Recent experimental evidence has suggested a neuromodulatory deficit in Alzheimer's disease (AD). In this paper, we present a new electroencephalogram (EEG) based metric to quantitatively characterize neuromodulatory activity. More specifically, the short-term EEG amplitude modulation rate-of-change (i.e., modulation frequency) is computed for five EEG subband signals. To test the performance of the proposed metric, a classification task was performed on a database of 32 participants partitioned into three groups of approximately equal size: healthy controls, patients diagnosed with mild AD, and those with moderate-to-severe AD. To gauge the benefits of the proposed metric, performance results were compared with those obtained using EEG spectral peak parameters which were recently shown to outperform other conventional EEG measures. Using a simple feature selection algorithm based on area-under-the-curve maximization and a support vector machine classifier, the proposed parameters resulted in accuracy gains, relative to spectral peak parameters, of 21.3% when discriminating between the three groups and by 50% when mild and moderate-to-severe groups were merged into one. The preliminary findings reported herein provide promising insights that automated tools may be developed to assist physicians in very early diagnosis of AD as well as provide researchers with a tool to automatically characterize cross-frequency interactions and their changes with disease.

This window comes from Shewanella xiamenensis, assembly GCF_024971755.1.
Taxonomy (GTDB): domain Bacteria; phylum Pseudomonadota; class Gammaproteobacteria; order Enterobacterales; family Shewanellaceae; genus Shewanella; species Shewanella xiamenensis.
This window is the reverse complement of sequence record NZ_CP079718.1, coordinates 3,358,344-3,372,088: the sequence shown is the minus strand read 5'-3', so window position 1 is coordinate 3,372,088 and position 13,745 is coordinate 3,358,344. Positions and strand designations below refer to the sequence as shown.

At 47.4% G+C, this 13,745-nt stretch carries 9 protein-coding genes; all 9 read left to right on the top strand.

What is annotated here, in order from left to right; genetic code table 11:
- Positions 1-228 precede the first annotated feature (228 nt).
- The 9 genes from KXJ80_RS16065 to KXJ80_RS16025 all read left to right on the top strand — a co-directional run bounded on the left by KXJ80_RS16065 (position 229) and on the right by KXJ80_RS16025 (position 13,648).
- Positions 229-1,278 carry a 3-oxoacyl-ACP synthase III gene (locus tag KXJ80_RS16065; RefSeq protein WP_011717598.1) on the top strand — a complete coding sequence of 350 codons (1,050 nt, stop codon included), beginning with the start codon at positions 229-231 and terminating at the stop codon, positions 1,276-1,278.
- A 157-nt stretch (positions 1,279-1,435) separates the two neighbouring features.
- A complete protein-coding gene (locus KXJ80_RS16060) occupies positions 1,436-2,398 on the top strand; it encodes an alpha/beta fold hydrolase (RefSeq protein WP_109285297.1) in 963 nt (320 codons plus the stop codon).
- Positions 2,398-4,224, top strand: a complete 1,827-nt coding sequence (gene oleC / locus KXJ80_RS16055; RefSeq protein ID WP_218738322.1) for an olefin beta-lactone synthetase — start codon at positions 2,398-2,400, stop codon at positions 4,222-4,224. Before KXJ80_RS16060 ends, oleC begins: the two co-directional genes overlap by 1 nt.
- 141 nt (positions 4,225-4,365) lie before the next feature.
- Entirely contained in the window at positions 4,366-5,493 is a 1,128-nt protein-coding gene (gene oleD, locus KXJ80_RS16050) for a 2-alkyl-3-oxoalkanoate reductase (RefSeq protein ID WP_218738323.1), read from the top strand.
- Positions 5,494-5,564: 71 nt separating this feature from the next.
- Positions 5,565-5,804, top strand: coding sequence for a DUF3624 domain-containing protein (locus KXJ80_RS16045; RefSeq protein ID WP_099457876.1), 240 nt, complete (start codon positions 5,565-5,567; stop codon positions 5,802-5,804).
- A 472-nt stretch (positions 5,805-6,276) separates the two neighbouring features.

Abstract-There is recent indication that Alzheimer's disease (AD) can be characterized by atypical modulation of electrophysiological brain activity caused by fibrillar amyloid deposition in specific regions of the brain, such as those related to cognition and memory. In this paper, we propose to objectively characterize EEG sub-band modulation in an attempt to develop an automated noninvasive AD diagnostics tool. First, multi-channel full-band EEG signals are decomposed into five well-known frequency sub-bands: delta, theta, alpha, beta, and gamma. The temporal amplitude envelope of each sub-band is then computed via a Hilbert transformation. The proposed 'spectro-temporal modulation energy' feature measures the rate with which each sub-band is modulated. Modulation energy features are computed for 19 referential EEG signals and seven bipolar signals. Salient features are then selected and used to train four different classifiers, namely, support vector machines, logistic regression, classification and regression trees, and neural networks. Experiments with a database of 34 participants, 22 of which have been clinically diagnosed with probable-AD, show a neural network classifier achieving over 91% accuracy, thus significantly outperforming a classifier trained with conventional spectral-based features.